Carey Young “Palais de Justice”

Paula Cooper Gallery "534 W 21 St."

poster for Carey Young “Palais de Justice”
[Image: Carey Young "Before the Law" (2017) digital C-type photograph; 50 x 33.3 in.]

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Paula Cooper Gallery presents a one-person exhibition of recent work by Carey Young. The show will present Young’s video work, Palais de Justice (2017), as well as a new series of photographs.

Palais de Justice was filmed surreptitiously at the Palais de Justice in Brussels, a vast 19th century courthouse designed in an ornate late Neo-Baroque style. Contradicting the familiar patriarchal culture of law, Young’s concealed camera depicts female judges and lawyers at court. Sitting at trial, directing proceedings or delivering judgments, female judges are spied through a series of circular windows in courtroom doors. Palais de Justice subtly builds a counter-narrative – a legal system seemingly centered on, and perhaps controlled by women. Here, men and their iconography of patriarchal power are still present, but their usually dominant position is reversed. Male lawyers wait patiently and nervously outside courtrooms for a female judge to allow them in. They stand in front of their judge as she enters, and remain standing until she allows them to sit. They plead their case in front of female judges, who only occasionally bestow attention. As the piece develops, Young also captures younger female lawyers in a more intimate way. Her camera gradually becomes implicated, either caught within reflections, or noticed by some of her subjects.

The piece develops Young’s interest in law, gender and performance, and considers the complex relations between lenses, surveillance and ideas of framing or being framed. Examined through the lens of contemporary politics, both within the United States and abroad, the film acts as a critical counterpoint to regressive trends towards autocratic government and limited civil rights, particularly those belonging to women.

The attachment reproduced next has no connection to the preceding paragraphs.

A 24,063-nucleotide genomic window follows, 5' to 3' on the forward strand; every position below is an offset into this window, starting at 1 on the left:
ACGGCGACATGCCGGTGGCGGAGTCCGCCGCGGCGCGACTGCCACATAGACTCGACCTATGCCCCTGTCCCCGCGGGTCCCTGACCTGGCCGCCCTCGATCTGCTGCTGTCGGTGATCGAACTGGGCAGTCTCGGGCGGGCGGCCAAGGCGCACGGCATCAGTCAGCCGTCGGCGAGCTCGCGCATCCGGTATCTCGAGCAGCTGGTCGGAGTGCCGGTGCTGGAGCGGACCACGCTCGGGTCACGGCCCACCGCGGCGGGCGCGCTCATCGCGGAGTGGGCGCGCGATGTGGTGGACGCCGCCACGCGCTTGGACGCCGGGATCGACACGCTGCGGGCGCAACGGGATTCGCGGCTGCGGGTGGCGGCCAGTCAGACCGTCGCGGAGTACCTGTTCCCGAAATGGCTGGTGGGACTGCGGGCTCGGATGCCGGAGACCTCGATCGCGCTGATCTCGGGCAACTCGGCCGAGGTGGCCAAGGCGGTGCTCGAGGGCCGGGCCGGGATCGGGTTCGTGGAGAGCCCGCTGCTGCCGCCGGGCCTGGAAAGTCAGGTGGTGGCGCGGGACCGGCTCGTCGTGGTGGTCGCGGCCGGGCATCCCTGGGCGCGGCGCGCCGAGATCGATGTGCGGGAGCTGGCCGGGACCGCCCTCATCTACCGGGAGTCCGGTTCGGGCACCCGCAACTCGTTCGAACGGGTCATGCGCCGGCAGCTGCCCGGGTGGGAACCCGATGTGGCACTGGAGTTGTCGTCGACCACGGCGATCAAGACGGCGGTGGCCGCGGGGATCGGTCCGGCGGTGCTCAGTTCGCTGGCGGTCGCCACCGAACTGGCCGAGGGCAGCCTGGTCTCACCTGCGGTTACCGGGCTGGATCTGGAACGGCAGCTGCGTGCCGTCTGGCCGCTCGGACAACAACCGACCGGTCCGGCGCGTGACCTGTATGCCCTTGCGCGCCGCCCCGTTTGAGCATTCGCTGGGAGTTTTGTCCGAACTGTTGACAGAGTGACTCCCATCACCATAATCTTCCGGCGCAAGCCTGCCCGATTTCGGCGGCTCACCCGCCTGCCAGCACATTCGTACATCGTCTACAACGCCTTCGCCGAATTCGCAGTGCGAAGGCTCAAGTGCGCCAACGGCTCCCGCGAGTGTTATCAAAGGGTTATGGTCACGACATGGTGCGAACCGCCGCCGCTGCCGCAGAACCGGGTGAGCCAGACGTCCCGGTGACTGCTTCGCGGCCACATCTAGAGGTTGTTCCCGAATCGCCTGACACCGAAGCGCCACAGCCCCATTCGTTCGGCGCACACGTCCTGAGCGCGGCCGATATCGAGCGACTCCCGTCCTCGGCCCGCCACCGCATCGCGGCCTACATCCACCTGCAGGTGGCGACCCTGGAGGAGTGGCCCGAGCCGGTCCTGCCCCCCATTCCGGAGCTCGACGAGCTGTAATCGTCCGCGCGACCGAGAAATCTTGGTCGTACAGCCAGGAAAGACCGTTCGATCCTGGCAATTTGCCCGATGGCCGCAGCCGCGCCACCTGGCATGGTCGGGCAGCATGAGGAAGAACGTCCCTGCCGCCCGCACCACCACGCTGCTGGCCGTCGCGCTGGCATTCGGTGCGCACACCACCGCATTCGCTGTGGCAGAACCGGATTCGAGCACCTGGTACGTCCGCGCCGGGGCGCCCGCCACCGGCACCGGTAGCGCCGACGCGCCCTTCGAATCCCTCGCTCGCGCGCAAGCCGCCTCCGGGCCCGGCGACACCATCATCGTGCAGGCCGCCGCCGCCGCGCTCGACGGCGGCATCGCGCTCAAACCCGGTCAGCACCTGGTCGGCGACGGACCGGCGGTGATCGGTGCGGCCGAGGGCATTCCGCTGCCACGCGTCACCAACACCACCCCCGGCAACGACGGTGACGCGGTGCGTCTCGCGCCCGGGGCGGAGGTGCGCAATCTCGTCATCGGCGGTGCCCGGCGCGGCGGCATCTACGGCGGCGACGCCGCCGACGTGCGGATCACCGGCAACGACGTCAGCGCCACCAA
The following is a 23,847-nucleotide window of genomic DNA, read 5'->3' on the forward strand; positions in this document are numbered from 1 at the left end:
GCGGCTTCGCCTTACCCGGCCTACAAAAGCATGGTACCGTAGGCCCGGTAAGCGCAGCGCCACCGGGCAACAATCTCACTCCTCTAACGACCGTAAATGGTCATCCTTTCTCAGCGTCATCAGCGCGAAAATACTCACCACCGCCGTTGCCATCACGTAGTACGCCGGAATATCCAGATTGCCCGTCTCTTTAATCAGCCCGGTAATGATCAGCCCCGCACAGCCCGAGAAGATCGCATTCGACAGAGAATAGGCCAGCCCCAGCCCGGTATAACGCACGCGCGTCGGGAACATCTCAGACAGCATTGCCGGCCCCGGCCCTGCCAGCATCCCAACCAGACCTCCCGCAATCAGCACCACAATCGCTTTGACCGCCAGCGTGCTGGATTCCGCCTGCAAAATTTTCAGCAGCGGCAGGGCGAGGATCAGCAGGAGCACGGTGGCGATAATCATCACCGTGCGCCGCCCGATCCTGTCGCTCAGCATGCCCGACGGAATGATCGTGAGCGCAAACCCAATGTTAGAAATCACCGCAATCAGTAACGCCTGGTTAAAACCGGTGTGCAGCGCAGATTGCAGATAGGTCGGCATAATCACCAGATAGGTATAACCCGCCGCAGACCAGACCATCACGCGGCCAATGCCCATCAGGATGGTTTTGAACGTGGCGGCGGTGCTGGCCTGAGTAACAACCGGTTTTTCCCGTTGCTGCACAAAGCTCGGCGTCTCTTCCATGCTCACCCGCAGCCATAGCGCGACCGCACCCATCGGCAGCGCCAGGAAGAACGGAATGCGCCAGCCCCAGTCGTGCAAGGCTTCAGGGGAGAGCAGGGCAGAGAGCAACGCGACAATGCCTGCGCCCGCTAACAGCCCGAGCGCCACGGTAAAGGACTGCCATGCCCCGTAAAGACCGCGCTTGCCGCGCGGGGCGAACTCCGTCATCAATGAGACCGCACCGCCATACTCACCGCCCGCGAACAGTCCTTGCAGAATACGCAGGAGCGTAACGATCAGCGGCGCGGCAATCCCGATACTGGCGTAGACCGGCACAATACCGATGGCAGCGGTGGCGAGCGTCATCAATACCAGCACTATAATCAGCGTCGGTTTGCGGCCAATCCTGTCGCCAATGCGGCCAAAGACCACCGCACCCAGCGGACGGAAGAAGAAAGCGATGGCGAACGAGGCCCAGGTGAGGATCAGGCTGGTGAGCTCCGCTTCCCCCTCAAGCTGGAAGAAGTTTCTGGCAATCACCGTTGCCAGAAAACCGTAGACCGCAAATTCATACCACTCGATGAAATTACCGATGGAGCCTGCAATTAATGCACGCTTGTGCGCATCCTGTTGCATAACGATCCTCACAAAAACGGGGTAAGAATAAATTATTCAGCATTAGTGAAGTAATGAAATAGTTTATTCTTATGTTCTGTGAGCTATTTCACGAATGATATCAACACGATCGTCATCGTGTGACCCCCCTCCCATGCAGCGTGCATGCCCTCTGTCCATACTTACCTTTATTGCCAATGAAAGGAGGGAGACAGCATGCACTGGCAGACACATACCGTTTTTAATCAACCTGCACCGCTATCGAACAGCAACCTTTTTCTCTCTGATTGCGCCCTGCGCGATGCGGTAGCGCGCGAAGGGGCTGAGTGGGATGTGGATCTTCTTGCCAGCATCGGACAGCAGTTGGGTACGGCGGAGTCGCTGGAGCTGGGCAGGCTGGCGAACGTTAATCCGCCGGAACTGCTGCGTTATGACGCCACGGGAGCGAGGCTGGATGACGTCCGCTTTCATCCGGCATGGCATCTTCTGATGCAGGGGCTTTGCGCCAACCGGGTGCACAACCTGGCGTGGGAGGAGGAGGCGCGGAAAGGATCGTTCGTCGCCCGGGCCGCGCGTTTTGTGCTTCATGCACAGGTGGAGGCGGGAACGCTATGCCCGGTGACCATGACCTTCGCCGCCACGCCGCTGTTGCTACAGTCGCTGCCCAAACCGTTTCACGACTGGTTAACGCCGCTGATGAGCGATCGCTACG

For her new series of photographs, Young presents images of courthouse doorways. Titled Before the Law, after Franz Kafka’s 1915 parable in which the protagonist is continuously denied access to ‘the law,’ the series depicts these these doorways as metaphors for the legal system itself. Courtrooms are glimpsed in various ways – a red glow emanating from one entices us with its surprising warmth and seductiveness; a red velvet curtain in another calls to mind law’s reliance on aspects of theatre; in a third, a courtroom visible through a frosted glass window glows like an abstract painting, as if law’s abstractions may connect with artistic thinking in ways which have not yet been fully considered.

Born in 1970, Carey Young is British-American. Her work has been exhibited in prominent national and international exhibitions and has been the subject of numerous one-person exhibitions including Dallas Museum of Art, curated by Gavin Delahunty (2017); Migros Museum of Contemporary Art, curated by Raphael Gygax (2013); Eastside Projects, Birmingham, England (2010), which traveled to Cornerhouse, Manchester and MiMA, Middlesborough; Le Quartier, Quimper, France (2013); The Power Plant, Toronto (2009); and the Contemporary Art Museum St. Louis (2009). Young’s work has also been presented at the Taipei Biennial (2010), Tate Britain (2009), Moscow Biennale (2007), Modern Art Oxford (2007), Performa 05 and the Venice Biennale (2003). A monographic study of her work, Subject to Contract, was published by JRP Ringier in 2013. The artist is currently based in London, England.

Panel discussion with Carey Young, Colby Chamberlain, and Joan Kee:

Friday, September 8th
5:30 – 6:30 PM
534 W 21st Street

Colby Chamberlain is Lecturer in Discipline in Modern Art and Theory at Columbia University. His scholarship and criticism focuses on intersections of art and other fields of professional practice, in particular the law.

Joan Kee is Associate Professor in the History of Art at the University of Michigan. A contributing editor for Artforum, she received a J.D. from Harvard Law School and has recently completed a book on the relationship between contemporary art and law in post-sixties America. In 2016, she guest edited a section of the Brooklyn Rail on art and the law whose contributors included Carey Young.



from September 07, 2017 to October 14, 2017

Opening Reception on 2017-09-07 from 18:00 to 20:00


Carey Young

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